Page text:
But the worst thing a woman ever said to me when I was crawling through the trenches, struggling to do the best for my baby in those first few weeks of his life, was “Breastfeeding is a very unselfish thing to do.” Yes, a fellow mother told me that. She implied that it was selfish of me to supplement with formula. When I was barely hanging on. According to her – and to too many other women, I’m afraid – I revealed my selfishness the moment I first let that scoop of formula drop into a bottle of water.

Doubly selfish: using formula and counting on the four-year-old to feed it to his brother.

Doubly selfish: Not only do I use formula, but I count on my four-year-old to feed it to his brother.

A couple of months ago, once I got through my initial surprise and pain at yet again not being able to exclusively breastfeed, I thought I was done with my sensitivity on the subject. After three babies, I had finally come to accept that nursing and supplementing with formula is what works for us. It’s what our babies need to be well-nourished, it’s what I need to keep myself sane, and it’s what allows us to be a happy, functioning family.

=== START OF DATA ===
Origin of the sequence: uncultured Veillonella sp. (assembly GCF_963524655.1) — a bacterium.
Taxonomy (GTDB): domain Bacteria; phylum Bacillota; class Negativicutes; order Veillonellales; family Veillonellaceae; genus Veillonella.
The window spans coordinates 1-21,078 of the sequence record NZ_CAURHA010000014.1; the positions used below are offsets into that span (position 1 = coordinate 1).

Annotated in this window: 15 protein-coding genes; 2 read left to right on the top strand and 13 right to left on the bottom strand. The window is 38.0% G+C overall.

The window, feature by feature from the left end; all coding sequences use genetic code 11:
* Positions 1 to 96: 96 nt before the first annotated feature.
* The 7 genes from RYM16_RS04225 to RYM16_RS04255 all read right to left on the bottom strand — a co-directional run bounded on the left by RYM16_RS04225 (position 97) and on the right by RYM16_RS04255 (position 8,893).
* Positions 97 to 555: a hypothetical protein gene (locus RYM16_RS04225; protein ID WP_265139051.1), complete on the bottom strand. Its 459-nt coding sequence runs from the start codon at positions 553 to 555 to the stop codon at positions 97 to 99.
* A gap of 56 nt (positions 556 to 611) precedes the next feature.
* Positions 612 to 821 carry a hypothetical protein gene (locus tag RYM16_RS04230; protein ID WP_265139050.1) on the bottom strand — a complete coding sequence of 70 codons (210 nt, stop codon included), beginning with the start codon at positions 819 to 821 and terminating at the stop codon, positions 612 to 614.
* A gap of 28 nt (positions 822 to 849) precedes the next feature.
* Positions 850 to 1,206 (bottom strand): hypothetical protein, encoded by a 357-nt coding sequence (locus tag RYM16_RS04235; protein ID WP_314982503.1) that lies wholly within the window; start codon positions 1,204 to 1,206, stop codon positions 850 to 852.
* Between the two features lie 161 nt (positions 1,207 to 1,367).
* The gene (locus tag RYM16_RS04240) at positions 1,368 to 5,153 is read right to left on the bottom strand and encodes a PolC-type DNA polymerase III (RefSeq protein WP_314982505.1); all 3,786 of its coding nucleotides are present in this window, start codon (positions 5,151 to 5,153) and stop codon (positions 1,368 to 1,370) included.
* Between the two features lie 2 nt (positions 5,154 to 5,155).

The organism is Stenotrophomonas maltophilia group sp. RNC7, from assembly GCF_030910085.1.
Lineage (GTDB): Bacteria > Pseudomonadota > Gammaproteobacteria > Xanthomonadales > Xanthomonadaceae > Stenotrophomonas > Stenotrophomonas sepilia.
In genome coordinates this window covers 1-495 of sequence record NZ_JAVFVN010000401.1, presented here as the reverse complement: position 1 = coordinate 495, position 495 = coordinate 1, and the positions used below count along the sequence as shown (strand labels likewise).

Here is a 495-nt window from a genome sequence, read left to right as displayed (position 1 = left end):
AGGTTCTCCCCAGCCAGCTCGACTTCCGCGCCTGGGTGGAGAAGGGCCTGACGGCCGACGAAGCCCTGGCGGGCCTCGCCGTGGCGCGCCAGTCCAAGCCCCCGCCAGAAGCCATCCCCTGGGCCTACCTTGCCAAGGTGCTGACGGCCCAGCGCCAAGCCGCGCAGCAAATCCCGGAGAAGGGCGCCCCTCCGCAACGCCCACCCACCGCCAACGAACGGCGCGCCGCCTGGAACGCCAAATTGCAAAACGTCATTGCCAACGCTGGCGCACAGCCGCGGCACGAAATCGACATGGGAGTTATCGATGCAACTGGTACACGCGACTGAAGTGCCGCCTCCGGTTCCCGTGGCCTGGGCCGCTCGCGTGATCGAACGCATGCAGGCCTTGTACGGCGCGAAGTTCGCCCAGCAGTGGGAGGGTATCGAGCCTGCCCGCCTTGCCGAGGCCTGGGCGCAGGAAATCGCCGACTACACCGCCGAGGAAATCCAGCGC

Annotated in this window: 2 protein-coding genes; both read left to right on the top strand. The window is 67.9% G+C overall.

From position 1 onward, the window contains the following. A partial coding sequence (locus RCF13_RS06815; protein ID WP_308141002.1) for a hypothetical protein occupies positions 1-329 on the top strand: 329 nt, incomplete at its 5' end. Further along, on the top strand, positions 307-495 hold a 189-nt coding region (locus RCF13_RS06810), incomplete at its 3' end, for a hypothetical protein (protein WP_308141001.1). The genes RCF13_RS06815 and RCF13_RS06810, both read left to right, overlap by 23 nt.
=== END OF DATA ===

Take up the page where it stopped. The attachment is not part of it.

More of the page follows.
I have three strapping, healthy boys, after all. For all the “breast is best” talk, my boys are thriving. They’re solid and tall, they have no allergies or asthma, they’ve never had an illness more serious than a simple virus, and they’re cuddly and well-attached. They didn’t need my breastmilk. They just needed to be fed.

With my body’s naturally measly level of milk production, I don’t think I’d ever be capable of exclusive nursing without a major, strenuous, time-consuming effort. And I’m simply not up for that. I need my sanity and the other members of my family need me too much for me to ever go through that. So should we ever be blessed with another baby, I am resolved to welcome that child with a bottle of formula sitting at my elbow. If, after a couple of days, my baby seems to need it, I will provide it with no hesitation, and hopefully, no guilt.